# Find the roots of $x^3 - 6x = 4$

This exercise is from the book Complex Analysis by Joseph Bak, and it says: "Find the three roots of $$x^{3}-6x=4$$ by finding the three real-valued possibilities for $$\sqrt[3]{2+2i}+\sqrt[3]{2-2i}$$". I know that these numbers were found by Cardan's method, but I don't understand why they give these numbers, because I found three real roots by common methods. Pd: the three real roots are $$-2$$, $$1-\sqrt{3}$$ and $$1+\sqrt{3}$$.

Use $$2+2i=(-1+i)^3$$ and $$2-2i=(-1-i)^3.$$

Now, let $$\omega=-\frac{1}{2}+\frac{\sqrt3}{2}i.$$

Thus, $$\omega^2+\omega+1=0$$ and $$(-1+i)+(-1-i),$$ $$(-1+i)w+(-1-i)w^2$$ and $$(-1+i)w^2+(-1-i)w$$ give our real roots.

The first line I got by the following way: $$2+2i=-2i(-1+i)=(-1+i)^2(-1+i)=(-1+i)^3$$ and $$2-2i=2i(-1-i)=(-1-i)^2(-1-i)=(-1-i)^3.$$

• Thanks for answer, but I don't understand the first part, which is the origin of -1+i and - 1-i? Sep 11, 2020 at 5:39
• @Brigitte Eliana I added something. See now. Sep 11, 2020 at 5:46
• Thanks, I'm going to see Sep 11, 2020 at 15:51
• @Brigitte Eliana You are welcome! Sep 11, 2020 at 16:24

Let $$x=\sqrt[3]{2+2i}+\sqrt[3]{2-2i}$$. Then,

$$x^3=2+2i+2-2i+3(\sqrt[3]{2+2i})^2(\sqrt[3]{2-2i})+3(\sqrt[3]{2+2i})(\sqrt[3]{2-2i})^2$$

$$=4+3(\sqrt[3]{2+2i}+\sqrt[3]{2-2i})(\sqrt[3]{2+2i})(\sqrt[3]{2-2i})$$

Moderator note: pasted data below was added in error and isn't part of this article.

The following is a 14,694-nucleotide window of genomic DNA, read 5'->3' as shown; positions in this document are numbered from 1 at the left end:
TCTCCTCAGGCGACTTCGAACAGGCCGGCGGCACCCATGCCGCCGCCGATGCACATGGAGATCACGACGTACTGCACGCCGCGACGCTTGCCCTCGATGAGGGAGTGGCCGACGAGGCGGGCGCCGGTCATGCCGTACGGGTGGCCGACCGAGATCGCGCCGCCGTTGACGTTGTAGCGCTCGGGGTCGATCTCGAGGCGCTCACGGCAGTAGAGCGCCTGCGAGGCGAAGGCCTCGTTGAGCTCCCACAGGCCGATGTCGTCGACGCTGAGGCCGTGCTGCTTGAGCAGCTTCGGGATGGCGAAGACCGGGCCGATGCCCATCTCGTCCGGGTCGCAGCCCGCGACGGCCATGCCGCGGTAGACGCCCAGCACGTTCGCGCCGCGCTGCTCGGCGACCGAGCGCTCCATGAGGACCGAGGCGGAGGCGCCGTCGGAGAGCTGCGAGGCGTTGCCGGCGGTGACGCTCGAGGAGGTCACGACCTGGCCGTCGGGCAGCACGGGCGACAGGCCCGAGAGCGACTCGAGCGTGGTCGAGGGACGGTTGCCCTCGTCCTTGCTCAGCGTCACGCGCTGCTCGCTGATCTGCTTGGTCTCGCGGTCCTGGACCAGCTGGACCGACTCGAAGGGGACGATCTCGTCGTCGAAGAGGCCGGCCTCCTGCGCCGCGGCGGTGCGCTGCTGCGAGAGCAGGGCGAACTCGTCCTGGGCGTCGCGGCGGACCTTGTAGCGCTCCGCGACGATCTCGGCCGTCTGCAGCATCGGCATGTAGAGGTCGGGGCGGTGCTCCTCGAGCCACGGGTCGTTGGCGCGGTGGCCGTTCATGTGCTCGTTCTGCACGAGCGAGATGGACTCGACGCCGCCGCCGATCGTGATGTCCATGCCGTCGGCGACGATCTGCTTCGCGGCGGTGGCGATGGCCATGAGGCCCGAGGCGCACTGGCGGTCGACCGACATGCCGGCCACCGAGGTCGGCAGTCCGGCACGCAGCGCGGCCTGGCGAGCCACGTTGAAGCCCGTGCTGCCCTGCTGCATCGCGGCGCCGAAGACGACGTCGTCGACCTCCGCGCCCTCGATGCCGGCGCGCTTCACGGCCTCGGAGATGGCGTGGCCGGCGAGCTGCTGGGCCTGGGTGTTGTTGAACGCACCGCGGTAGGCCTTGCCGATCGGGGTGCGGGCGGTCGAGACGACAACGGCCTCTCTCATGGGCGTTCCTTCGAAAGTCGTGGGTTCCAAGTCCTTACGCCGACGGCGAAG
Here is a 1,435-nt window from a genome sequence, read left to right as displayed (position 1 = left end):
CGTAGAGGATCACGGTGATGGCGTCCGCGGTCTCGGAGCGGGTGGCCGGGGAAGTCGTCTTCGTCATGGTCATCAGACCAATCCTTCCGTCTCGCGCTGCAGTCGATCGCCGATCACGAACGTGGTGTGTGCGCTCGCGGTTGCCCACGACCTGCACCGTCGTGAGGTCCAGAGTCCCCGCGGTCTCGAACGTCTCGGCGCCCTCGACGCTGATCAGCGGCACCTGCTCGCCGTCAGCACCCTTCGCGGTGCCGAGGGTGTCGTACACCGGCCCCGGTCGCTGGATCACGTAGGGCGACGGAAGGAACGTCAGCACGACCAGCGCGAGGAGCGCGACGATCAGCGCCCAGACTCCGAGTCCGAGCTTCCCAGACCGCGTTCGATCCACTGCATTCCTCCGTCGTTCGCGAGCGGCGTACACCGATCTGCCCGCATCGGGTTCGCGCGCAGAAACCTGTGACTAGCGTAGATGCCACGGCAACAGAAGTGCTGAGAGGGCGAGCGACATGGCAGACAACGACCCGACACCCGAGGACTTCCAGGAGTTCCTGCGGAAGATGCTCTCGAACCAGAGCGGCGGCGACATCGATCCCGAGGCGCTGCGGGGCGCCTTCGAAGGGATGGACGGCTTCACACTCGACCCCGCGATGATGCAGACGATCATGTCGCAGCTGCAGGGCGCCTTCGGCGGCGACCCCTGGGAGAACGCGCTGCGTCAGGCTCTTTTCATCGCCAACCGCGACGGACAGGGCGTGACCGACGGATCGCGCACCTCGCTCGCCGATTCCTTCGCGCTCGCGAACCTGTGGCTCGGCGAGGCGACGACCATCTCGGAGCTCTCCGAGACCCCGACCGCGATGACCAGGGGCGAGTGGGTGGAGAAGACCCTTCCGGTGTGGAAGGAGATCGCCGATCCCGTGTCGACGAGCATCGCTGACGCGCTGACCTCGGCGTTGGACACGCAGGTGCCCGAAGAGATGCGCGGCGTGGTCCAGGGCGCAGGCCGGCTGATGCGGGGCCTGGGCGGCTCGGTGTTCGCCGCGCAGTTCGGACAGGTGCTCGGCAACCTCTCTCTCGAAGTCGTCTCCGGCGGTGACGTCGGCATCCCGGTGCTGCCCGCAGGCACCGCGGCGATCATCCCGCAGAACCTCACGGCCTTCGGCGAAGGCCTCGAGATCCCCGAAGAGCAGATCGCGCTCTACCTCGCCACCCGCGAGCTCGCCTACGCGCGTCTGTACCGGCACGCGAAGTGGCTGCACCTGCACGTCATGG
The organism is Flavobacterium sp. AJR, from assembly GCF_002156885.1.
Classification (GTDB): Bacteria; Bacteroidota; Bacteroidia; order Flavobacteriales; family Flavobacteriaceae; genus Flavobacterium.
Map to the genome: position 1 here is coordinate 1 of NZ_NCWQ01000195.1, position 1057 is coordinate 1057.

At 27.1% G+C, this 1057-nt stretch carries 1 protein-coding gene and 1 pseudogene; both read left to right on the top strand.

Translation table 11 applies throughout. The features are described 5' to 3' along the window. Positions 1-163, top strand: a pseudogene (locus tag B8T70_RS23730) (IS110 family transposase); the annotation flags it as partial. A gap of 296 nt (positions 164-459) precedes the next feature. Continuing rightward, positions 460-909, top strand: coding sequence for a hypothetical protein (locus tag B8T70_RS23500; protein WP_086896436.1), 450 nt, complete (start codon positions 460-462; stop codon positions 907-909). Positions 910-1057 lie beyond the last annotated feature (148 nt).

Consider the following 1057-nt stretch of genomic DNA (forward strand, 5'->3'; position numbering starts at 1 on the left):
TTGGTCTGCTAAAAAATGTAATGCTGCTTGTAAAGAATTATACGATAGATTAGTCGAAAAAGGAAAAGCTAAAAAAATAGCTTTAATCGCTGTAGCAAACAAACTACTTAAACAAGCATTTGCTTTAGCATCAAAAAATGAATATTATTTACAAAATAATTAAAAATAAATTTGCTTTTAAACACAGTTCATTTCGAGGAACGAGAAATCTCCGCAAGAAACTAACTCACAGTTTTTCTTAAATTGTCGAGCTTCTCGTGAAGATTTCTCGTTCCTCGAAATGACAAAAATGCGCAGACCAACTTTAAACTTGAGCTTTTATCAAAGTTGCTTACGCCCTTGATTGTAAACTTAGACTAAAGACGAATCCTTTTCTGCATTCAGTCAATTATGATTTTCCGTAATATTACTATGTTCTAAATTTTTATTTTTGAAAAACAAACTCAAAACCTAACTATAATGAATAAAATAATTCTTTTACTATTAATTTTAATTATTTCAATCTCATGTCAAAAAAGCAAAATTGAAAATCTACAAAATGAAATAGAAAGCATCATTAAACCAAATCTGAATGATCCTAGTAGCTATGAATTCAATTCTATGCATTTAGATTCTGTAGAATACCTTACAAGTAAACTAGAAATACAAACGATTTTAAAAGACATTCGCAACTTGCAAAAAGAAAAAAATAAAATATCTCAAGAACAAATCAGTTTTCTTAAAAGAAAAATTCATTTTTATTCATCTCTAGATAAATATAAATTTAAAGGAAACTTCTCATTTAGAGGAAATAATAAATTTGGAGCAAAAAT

$$=4+3x\sqrt[3]{(2+2i)(2-2i)}$$

$$=4+3x\sqrt[3]{8}$$

$$=4+6x$$

$$\therefore x^3-6x=4$$

Therefore, solving for $$x=\sqrt[3]{2+2i}+\sqrt[3]{2-2i}$$ can help you find the solutions.

• Thanks for answer Sep 11, 2020 at 15:50

I find exponential form useful for a case known to have 3 real roots. One can get to a real expression with $$\cos\left(\frac{\theta}{3}+\frac{2\pi}{3}k\right)$$ and keep everything real from that point forward:

\begin{align*}\sqrt[3]{2+2i}+\sqrt[3]{2-2i} &= \sqrt[3]{2\sqrt{2}\left(\dfrac{1}{\sqrt{2}}+i\dfrac{1}{\sqrt{2}}\right)}+\sqrt[3]{2\sqrt{2}\left(\dfrac{1}{\sqrt{2}}-i\dfrac{1}{\sqrt{2}}\right)}\\ \\ &= \left[2\sqrt{2}e^{i\left(\frac{\pi}{4}+2\pi k\right)}\right]^{\frac{1}{3}}+\left[2\sqrt{2}e^{-i\left(\frac{\pi}{4}+2\pi k\right)}\right]^{\frac{1}{3}} \quad k \in \{0,1,2\}\\ \\ &= \sqrt{2}\left[e^{i\left(\frac{\pi}{12}+\frac{2\pi}{3}k\right)}+e^{-i\left(\frac{\pi}{12}+\frac{2\pi}{3}k\right)}\right]\quad k \in \{0,1,2\} \\ \\ &= 2\sqrt{2}\cos\left(\frac{\pi}{12}+\frac{2\pi}{3}k\right) \quad k \in \{0,1,2\} \\ \\ &= 2\sqrt{2}\left[\cos\left(\frac{\pi}{12}\right)\cos\left(\frac{2\pi}{3}k\right) - \sin\left(\frac{\pi}{12}\right)\sin\left(\frac{2\pi}{3}k\right)\right] \quad k \in \{0,1,2\}\\ \\ &= \left(1+\sqrt{3}\right)\cos\left(\frac{2\pi}{3}k\right) -\left(\sqrt{3}-1\right) \sin\left(\frac{2\pi}{3}k\right) \quad k \in \{0,1,2\}\\ \\ &= \left\{1+\sqrt{3},-2 ,1-\sqrt{3}\right\}\\ \end{align*}

• Thanks for your answer Sep 23, 2020 at 20:51